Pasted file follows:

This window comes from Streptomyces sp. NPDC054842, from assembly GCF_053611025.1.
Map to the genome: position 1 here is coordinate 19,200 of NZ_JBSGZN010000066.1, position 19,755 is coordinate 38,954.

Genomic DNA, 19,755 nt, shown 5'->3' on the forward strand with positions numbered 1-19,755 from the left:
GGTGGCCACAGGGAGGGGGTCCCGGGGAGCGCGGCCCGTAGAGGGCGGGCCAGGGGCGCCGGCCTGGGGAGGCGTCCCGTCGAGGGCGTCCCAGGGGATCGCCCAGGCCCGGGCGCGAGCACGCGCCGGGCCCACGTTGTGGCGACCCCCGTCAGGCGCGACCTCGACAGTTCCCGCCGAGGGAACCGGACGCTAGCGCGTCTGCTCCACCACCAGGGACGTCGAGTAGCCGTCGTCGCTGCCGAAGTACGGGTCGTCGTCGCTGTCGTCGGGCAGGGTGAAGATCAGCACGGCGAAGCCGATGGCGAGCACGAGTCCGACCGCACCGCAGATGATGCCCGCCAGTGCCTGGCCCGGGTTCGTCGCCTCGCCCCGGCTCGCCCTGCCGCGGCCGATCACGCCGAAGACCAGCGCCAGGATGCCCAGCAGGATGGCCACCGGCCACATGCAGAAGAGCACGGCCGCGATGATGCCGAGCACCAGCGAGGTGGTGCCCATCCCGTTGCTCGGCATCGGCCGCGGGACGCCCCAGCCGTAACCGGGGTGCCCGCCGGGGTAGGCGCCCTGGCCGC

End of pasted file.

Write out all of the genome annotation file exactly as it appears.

This window comes from Streptomyces sp. NPDC054842, from assembly GCF_053611025.1.
Map to the genome: position 1 here is coordinate 19,200 of NZ_JBSGZN010000066.1, position 19,755 is coordinate 38,954.

Genomic DNA, 19,755 nt, shown 5'->3' on the forward strand with positions numbered 1-19,755 from the left:
GGTGGCCACAGGGAGGGGGTCCCGGGGAGCGCGGCCCGTAGAGGGCGGGCCAGGGGCGCCGGCCTGGGGAGGCGTCCCGTCGAGGGCGTCCCAGGGGATCGCCCAGGCCCGGGCGCGAGCACGCGCCGGGCCCACGTTGTGGCGACCCCCGTCAGGCGCGACCTCGACAGTTCCCGCCGAGGGAACCGGACGCTAGCGCGTCTGCTCCACCACCAGGGACGTCGAGTAGCCGTCGTCGCTGCCGAAGTACGGGTCGTCGTCGCTGTCGTCGGGCAGGGTGAAGATCAGCACGGCGAAGCCGATGGCGAGCACGAGTCCGACCGCACCGCAGATGATGCCCGCCAGTGCCTGGCCCGGGTTCGTCGCCTCGCCCCGGCTCGCCCTGCCGCGGCCGATCACGCCGAAGACCAGCGCCAGGATGCCCAGCAGGATGGCCACCGGCCACATGCAGAAGAGCACGGCCGCGATGATGCCGAGCACCAGCGAGGTGGTGCCCATCCCGTTGCTCGGCATCGGCCGCGGGACGCCCCAGCCGTAACCGGGGTGCCCGCCGGGGTAGGCGCCCTGGCCGC